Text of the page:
If nothing else, the last two torturous years should have been an educational experience with regards how politics within the EU and between member states works. One lesson for citizens of all countries should be to take anything their politicians or media say with a huge pinch of salt, for they are evidently more concerned with domestic audiences than reality.
In the final days leading up to this weekend’s critical EU summit – where the UK’s Withdrawal Agreement is expected to be signed – fantasy and opportunism has been rife. Several Conservative MPs – doubtless with an eye on the leadership – sought to change the agreement, despite absolutely everyone with any knowledge of the EU process dismissing the idea as impossible.
Then – doubtless with an eye on their domestic voters, who are likelier than usual to be paying attention to Brexit – the French and Spanish governments raised their own complaints, with the latter even threatening to ‘veto Brexit’, despite no such single country veto existing.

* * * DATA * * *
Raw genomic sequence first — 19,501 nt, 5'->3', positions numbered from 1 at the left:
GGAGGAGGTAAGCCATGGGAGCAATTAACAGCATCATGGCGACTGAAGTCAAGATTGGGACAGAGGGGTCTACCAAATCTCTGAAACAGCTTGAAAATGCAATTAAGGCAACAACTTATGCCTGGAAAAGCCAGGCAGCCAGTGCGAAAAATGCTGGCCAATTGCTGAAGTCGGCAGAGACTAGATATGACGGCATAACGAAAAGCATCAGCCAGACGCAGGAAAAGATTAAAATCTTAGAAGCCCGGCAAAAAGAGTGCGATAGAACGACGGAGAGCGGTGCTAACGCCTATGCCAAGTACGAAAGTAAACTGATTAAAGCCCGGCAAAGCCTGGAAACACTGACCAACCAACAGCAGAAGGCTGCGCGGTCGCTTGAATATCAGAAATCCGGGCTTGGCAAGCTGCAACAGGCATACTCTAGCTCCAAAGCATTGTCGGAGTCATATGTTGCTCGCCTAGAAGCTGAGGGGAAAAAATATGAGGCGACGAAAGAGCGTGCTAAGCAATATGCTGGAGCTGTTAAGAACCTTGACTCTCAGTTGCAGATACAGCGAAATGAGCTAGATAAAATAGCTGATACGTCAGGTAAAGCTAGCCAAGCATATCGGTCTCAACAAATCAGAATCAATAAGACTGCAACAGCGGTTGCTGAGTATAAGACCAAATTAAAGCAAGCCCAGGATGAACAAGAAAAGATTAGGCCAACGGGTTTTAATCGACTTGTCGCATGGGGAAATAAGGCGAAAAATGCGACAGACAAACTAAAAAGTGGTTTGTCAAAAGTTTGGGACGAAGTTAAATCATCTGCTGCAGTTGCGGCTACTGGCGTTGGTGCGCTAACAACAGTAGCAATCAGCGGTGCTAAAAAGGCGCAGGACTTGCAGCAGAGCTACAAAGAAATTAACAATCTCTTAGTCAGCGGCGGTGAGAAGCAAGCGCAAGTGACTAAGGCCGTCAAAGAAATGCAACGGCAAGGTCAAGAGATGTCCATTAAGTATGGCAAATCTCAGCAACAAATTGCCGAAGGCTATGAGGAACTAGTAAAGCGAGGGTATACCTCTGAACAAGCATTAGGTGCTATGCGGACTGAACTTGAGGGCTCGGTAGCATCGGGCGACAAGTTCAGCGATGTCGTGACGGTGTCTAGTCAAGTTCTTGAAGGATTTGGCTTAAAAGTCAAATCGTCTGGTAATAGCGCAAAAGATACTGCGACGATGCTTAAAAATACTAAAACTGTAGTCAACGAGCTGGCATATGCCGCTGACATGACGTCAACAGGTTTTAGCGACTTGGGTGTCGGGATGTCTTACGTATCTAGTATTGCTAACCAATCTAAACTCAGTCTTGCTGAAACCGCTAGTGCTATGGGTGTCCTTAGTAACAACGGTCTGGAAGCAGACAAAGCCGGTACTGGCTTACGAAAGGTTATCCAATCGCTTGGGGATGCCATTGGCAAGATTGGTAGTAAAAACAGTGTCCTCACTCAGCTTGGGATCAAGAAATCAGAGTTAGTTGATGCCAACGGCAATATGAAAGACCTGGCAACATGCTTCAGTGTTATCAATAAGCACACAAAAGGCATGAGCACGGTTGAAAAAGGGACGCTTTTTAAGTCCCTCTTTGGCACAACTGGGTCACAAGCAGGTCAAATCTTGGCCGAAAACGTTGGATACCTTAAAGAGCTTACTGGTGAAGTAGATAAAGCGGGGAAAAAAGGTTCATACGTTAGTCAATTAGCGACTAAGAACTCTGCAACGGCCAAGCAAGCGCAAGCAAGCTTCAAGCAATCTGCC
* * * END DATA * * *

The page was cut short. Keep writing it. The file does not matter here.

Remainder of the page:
After my conversation with Theresa May, our positions remain far away. My Government will always defend the interests of Spain. If there are no changes, we will veto Brexit.
— Pedro Sánchez (@sanchezcastejon) November 22, 2018
Were Gibraltar to become an intractable problem, it is possible that all the EU27 could unite as they did over the Irish border, but that would happen later over the secondary, wider trade deal. For now, any problems will be managed with vague, ultimately meaningless, wording in the political declaration. Theresa May will return home with an agreement.
May’s deal looks doomed to fail in parliament
The PM’s problem, of course, is that hardly anyone at home is happy with it. Even Brexiteers Dominic Raab, Boris Johnson and John Redwood admit this deal is worse than remaining in the EU. Assuming a vote is forthcoming this year, Labour and the DUP will vote it down, placing May’s position into further peril.